\r\n

\r\n Globally, about one-third of human deaths are attributable to infections. In addition, the so-called non-infectious causes of death often have a mysterious infectious etiology. Many rare diseases or orphan diseases caused by infectious agents rather than genetic or environmental factors.

\r\n

\r\n Rare cancers caused by simple genetic mutations and common cancers tend to be caused by a complex set of genetic and epigenetic aberrations that continually grow in number as the tumor develops. A cancer is considered to be rare if- 1. It starts in an uncommon place in the body, 2. The cancer is an unusual type and may need special treatment, 3. It is not one of the common types of cancer.

\r\n

\r\n Aging is a collection of degenerative changes that occur in organisms that lack the ability to perpetually regenerate. Age is a major risk factor for most common neurodegenerative diseases. Dementia becomes more common with age. The spectrum includes mild cognitive impairment, Alzheimer's disease, cerebrovascular disease, Parkinson's disease and Lou Gehrig's disease. Rare diseases provide much insight into the cellular processes that hasten the aging process

\r\n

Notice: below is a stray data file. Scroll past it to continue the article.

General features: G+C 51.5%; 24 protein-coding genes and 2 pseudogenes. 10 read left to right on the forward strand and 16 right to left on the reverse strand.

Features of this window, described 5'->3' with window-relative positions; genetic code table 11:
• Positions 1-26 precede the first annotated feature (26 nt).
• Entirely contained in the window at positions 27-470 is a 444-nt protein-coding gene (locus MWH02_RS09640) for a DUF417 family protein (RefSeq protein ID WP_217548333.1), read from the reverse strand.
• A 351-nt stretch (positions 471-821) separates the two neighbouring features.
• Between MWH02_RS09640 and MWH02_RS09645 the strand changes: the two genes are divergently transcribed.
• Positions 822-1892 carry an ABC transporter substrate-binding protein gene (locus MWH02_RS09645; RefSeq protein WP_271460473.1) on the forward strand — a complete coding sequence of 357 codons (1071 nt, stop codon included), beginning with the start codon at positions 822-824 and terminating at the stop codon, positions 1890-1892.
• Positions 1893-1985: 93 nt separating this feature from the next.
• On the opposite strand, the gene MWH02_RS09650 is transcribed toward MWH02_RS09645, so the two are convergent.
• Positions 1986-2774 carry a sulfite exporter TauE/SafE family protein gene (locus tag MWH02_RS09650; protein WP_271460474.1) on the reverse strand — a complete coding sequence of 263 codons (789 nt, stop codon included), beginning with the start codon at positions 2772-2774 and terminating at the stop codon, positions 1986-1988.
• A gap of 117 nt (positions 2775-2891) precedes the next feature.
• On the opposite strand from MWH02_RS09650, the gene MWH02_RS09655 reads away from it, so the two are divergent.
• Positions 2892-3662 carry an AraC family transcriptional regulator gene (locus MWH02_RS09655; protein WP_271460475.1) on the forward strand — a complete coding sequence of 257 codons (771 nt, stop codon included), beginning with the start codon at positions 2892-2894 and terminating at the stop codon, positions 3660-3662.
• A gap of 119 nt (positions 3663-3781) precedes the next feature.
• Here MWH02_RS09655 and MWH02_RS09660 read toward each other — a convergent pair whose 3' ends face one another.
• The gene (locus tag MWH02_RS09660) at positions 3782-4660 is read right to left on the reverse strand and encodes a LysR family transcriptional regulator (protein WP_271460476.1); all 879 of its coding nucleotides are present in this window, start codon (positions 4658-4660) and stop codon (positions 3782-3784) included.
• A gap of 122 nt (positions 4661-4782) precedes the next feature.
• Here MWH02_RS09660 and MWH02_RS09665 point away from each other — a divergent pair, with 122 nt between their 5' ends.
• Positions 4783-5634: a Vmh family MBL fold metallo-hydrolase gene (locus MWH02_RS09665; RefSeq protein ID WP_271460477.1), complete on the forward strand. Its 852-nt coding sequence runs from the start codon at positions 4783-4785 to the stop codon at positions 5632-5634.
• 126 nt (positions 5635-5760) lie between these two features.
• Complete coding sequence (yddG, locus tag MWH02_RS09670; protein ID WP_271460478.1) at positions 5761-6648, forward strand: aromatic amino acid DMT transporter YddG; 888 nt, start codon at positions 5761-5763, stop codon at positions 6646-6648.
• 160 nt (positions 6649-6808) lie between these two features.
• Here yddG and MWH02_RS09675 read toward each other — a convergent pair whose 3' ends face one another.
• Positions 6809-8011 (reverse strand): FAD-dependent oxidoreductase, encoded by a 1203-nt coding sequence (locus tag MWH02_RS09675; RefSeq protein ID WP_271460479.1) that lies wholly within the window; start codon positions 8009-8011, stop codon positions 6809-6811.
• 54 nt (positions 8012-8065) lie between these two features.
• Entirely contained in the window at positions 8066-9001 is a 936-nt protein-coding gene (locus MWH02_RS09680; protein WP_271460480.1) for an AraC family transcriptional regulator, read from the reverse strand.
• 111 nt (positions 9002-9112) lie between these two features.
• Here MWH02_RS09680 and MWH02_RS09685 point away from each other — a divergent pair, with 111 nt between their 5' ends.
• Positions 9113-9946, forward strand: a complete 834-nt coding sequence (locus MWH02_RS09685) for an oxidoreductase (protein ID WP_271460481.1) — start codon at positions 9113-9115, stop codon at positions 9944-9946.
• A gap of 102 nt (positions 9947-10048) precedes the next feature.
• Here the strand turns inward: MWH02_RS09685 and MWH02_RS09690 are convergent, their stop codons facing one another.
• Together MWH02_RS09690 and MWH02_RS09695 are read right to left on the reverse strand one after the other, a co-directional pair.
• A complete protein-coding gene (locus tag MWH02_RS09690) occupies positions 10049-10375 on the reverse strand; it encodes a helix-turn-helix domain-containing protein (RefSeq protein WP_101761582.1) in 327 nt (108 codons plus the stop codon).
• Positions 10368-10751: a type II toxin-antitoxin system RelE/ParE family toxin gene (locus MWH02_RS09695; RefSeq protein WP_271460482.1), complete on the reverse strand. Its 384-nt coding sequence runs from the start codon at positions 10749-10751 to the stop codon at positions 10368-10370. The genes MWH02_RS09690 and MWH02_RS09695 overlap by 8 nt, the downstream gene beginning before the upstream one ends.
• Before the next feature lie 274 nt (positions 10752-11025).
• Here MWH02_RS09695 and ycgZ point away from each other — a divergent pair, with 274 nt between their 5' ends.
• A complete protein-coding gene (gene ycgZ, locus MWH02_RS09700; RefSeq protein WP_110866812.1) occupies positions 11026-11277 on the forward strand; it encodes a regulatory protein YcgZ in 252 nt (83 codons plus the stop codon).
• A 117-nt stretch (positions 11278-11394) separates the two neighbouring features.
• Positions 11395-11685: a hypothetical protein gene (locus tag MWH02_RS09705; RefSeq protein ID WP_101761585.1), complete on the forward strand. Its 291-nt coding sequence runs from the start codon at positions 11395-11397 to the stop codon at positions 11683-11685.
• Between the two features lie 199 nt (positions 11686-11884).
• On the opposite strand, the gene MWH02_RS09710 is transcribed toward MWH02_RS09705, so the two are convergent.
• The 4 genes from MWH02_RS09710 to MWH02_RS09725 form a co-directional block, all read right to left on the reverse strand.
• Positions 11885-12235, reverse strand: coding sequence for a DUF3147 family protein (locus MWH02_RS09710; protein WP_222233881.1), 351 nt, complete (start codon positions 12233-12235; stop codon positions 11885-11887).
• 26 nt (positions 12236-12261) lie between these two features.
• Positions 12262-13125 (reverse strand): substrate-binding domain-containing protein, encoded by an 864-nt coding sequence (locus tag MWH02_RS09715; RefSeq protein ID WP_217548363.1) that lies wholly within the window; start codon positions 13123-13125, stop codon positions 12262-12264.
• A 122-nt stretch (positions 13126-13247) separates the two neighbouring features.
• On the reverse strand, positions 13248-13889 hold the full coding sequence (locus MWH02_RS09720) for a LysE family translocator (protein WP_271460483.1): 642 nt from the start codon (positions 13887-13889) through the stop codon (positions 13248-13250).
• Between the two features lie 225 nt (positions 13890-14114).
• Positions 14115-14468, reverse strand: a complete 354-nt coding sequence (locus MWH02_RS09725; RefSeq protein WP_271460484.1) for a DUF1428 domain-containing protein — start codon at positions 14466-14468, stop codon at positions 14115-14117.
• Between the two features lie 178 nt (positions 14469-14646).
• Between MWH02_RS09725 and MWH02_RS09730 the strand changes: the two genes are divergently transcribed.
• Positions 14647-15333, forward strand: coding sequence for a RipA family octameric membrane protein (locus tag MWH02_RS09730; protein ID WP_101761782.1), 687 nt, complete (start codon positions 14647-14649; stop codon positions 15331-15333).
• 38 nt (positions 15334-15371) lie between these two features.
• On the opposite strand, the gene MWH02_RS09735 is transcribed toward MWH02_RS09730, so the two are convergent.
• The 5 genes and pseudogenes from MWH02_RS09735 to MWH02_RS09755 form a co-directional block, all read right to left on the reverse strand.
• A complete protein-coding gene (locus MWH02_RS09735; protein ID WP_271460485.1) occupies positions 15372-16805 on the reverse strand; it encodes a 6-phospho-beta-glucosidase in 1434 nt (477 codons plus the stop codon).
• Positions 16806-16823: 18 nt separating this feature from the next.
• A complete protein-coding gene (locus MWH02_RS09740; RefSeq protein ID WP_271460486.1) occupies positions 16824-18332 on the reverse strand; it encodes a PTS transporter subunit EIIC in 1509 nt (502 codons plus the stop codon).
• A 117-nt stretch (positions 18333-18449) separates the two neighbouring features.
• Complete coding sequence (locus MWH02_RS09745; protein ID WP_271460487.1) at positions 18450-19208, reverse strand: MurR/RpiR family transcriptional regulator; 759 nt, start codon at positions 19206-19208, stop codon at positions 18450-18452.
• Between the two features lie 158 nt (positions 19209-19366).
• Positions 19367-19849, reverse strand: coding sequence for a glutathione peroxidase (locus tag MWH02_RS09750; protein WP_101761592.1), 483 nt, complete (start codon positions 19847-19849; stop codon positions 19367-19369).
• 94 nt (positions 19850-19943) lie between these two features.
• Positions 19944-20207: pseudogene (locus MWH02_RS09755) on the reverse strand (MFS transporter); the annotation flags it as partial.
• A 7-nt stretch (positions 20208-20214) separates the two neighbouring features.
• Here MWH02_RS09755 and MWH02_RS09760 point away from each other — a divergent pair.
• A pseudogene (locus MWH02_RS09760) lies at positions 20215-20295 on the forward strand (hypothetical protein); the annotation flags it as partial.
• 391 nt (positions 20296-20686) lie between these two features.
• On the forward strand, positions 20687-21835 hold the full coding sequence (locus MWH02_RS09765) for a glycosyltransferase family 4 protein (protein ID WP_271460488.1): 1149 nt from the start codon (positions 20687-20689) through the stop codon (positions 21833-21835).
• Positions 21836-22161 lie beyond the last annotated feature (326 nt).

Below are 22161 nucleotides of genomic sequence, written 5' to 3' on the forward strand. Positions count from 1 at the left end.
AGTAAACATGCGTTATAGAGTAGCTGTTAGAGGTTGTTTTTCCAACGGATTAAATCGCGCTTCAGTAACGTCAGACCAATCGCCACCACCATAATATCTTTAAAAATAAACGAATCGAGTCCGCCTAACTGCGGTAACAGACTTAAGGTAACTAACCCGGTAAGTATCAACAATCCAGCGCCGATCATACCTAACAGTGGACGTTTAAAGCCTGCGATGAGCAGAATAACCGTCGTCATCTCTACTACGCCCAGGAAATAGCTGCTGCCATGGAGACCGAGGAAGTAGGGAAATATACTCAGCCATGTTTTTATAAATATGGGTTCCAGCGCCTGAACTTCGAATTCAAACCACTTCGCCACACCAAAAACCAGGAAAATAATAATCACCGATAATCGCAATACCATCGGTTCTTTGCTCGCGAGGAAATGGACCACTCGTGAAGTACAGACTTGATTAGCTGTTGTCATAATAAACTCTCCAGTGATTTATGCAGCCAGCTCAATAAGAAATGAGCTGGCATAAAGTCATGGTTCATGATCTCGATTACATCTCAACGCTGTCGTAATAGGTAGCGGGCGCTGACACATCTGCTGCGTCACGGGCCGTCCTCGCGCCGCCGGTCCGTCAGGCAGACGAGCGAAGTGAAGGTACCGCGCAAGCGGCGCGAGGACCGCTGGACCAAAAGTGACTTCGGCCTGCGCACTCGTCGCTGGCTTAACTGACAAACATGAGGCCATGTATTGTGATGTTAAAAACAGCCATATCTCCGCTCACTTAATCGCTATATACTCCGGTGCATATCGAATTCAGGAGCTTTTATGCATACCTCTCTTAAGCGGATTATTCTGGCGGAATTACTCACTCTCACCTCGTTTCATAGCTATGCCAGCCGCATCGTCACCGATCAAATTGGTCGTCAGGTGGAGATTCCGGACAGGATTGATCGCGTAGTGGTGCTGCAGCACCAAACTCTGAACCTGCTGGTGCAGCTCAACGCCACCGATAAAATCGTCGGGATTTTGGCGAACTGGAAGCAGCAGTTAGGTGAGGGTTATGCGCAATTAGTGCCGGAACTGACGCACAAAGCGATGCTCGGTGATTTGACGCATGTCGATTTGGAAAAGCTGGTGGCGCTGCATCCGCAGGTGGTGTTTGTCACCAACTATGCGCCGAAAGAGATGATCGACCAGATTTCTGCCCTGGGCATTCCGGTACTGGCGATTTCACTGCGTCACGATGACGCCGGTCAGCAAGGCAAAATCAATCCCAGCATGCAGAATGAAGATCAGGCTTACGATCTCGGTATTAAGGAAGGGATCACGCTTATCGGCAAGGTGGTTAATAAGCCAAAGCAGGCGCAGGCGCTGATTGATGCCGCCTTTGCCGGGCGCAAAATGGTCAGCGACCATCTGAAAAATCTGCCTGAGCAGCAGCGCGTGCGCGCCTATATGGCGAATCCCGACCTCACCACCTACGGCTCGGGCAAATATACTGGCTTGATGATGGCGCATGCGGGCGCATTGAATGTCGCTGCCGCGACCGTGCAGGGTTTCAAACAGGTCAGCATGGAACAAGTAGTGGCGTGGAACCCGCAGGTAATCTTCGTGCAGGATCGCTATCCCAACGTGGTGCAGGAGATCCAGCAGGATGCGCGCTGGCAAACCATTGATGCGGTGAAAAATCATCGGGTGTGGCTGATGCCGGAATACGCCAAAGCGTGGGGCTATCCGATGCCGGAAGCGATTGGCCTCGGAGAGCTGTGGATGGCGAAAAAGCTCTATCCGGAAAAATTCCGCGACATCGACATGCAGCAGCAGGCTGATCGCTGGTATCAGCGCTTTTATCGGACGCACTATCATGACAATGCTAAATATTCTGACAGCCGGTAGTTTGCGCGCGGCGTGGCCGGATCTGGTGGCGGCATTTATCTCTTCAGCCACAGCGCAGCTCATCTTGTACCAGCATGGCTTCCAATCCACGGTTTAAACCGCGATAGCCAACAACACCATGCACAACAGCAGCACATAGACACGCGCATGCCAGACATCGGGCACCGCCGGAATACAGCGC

\r\n The development of pharma industries has slowed in recent years because of many reasons such as patent expiries, generic competition, drying pipelines, and increasingly stringent regulatory guidelines. Many blockbuster drugs will lose their exclusivity in next 5 years. Therefore, the current economic situation plus the huge generic competition shifted the focus of pharmaceutical companies from the essential medicines to the new business model — niche busters, also called orphan drugs.

\r\n

\r\n A clinical trial is a medical study conducted to test the effects of a new or already existing drug, of a biological treatment or of a medical device that might treat or curb a disease already identified. The main goal of a clinical trial is to compare two or several groups of subjects, by using two or several treatments in order to determine the efficacy of a drug or of a biological treatment. Clinical trials are carefully and ethically conducted in order to protect patients against unwanted adverse reactions and to allow collection and accurate analysis of the information concerning the disease.

\r\n